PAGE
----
Eventually they got him up on his feet, though he moved drunkenly, staggering and bumping into walls. Mhumhi and Kutta decided to walk on either side of him, letting him hold on to the loose skin at the backs of their necks- it was the best the three of them were going to manage. Mhumhi felt somewhat bad for the little fellow, since he seemed to be trying very hard to stay away and mobile. Each time his head began to droop he would snap back awake so fast Mhumhi feared he’d end up breaking his little neck.
One way or another, they got him down the stairs. Mhumhi wondered if Henli was watching their progress from her omnipotent computer room, probably laughing to herself.
They got to the cold room at the bottom of the stairs, the room with all the metal tables. Right away Mhumhi noticed that a few things had changed. The first was that the little crowd of screamers had disappeared, much like Dot had. The second was that Mini had vanished with them.
Kutta went up to sniff at the table where she’d been lying.
“Only some blood,” she said, shivering.
“The screamers must have taken her,” said Mhumhi, keeping Tareq stable by bracing against him while she searched. His gut was beginning to churn again. “I suppose… I suppose we’ll have to try and find her before we leave.”
“Let’s put Tareq in the conveyer line first,” said Kutta. “Let him settle back there for a moment. I hope Henli wasn’t lying when she said this would wear off quick.”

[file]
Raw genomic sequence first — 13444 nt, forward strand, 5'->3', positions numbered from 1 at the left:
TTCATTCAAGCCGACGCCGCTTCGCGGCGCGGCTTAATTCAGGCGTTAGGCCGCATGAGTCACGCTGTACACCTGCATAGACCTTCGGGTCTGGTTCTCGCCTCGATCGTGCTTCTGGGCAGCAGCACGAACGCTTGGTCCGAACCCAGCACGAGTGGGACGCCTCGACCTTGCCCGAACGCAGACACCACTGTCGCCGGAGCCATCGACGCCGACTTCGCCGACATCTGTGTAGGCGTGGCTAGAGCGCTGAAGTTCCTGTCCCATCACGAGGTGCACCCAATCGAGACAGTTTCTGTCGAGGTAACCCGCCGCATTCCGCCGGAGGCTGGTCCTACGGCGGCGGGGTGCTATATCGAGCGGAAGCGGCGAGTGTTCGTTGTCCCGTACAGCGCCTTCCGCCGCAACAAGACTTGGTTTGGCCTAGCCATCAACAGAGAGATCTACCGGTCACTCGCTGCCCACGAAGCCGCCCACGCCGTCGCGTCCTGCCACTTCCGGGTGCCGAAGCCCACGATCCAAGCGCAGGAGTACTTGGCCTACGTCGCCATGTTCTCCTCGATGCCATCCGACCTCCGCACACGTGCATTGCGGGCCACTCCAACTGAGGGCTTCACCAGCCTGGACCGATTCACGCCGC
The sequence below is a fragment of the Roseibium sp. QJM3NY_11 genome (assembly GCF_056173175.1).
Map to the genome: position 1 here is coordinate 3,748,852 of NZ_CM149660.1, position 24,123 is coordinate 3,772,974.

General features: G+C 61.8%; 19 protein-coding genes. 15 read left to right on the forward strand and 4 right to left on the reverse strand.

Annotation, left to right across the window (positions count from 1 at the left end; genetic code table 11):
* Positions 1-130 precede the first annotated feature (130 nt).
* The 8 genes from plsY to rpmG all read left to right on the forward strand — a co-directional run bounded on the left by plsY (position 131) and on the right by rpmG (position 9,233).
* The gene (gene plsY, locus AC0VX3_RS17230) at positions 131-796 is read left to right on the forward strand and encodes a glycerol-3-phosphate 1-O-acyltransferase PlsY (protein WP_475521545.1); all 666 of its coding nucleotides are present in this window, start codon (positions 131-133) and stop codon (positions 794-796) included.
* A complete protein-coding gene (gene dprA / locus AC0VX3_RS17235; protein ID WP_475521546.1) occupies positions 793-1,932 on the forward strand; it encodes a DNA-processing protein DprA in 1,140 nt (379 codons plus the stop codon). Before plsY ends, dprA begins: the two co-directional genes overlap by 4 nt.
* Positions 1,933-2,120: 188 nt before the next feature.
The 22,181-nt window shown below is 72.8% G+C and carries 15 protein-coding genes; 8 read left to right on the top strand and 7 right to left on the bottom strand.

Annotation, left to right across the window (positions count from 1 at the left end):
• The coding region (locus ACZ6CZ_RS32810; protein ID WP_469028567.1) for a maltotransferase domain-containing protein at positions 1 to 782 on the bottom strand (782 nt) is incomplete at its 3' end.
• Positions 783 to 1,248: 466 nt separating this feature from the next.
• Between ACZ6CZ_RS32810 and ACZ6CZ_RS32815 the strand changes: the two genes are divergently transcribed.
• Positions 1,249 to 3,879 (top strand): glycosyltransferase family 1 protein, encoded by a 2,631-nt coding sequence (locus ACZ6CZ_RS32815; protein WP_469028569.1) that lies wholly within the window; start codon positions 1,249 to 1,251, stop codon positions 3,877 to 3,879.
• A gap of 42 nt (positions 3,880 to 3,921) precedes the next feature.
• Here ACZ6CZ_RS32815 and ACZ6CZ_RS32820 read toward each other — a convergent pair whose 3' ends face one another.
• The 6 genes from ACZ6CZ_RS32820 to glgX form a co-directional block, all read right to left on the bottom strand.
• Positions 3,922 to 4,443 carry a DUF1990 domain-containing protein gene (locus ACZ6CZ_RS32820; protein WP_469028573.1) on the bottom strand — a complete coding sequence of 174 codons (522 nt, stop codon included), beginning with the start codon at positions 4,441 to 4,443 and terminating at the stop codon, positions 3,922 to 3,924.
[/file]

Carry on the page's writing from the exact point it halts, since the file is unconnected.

“I hope Henli wasn’t lying about a lot of things,” was Mhumhi’s rather gloomy comment in response. Kutta elected not to respond to this.
They went into the next room- the dark room- and as before, the tinny music started playing when they nudged the door open. They were greeted with a familiar, nervous giggle.
“Vimbo!” exclaimed Mhumhi, wagging his tail in an odd loop- he was glad to see the hyena, but also quite wary.
Kutta had no such qualms- she had not witnessed his minor breakdown in front of the computers. She went up to him, all a-wag. In the dim light Mhumhi saw Vimbo’s hulking shape cringe away. The hyena’s giggles were abrasive to the music that was still playing.
“What’s frightening him?” Kutta asked Mhumhi, stopping in her tracks. “I don’t know wh- Oh!”
She stopped speaking. Mhumhi followed her gaze and, blinking as his eyes adjusted to the dimness, beheld a small black lump in one corner of the room.
He swallowed a whine. Mini was not moving. Vimbo gave that awful snicker again, and his large dark form briefly passed across Mhumhi’s vision, blotting out Mini, like a planet obscuring the sun.
“Kutta,” said Mhumhi, his tail tucking now, “is Mini…”
“She is not dead,” snapped Kutta.
She went up to the black lump, stiff-legged, and gave a shrill whistle. Mini did not move. She lowered her head and nipped at one of Mini’s puffy ears. There was still no response.
Kutta’s brow wrinkled, her ears rotated- she was listening for something- and then suddenly lunged down and grabbed Mini by the scruff.
“Ow!” exclaimed the little dog, opening her eyes wide. “Ow. Put me down!”
Kutta more or less dropped her, but luckily she’d not even gotten Mini’s back legs off the ground yet. Still, the little domestic fell into a heap.
“Never been treated this way,” she muttered. “What would you have done if I really was dead, hmm?”
“Flung you around like a bit of old plastic,” said Kutta. “I could care less about your life status, anyway. Do you want to escape back to the city with us?”
Mini blinked her little pop-eyes for a moment, then licked her lips.
“What a question.”
“It’s got to be a yes or no, now,” said Kutta. “Otherwise we’re just going to leave.”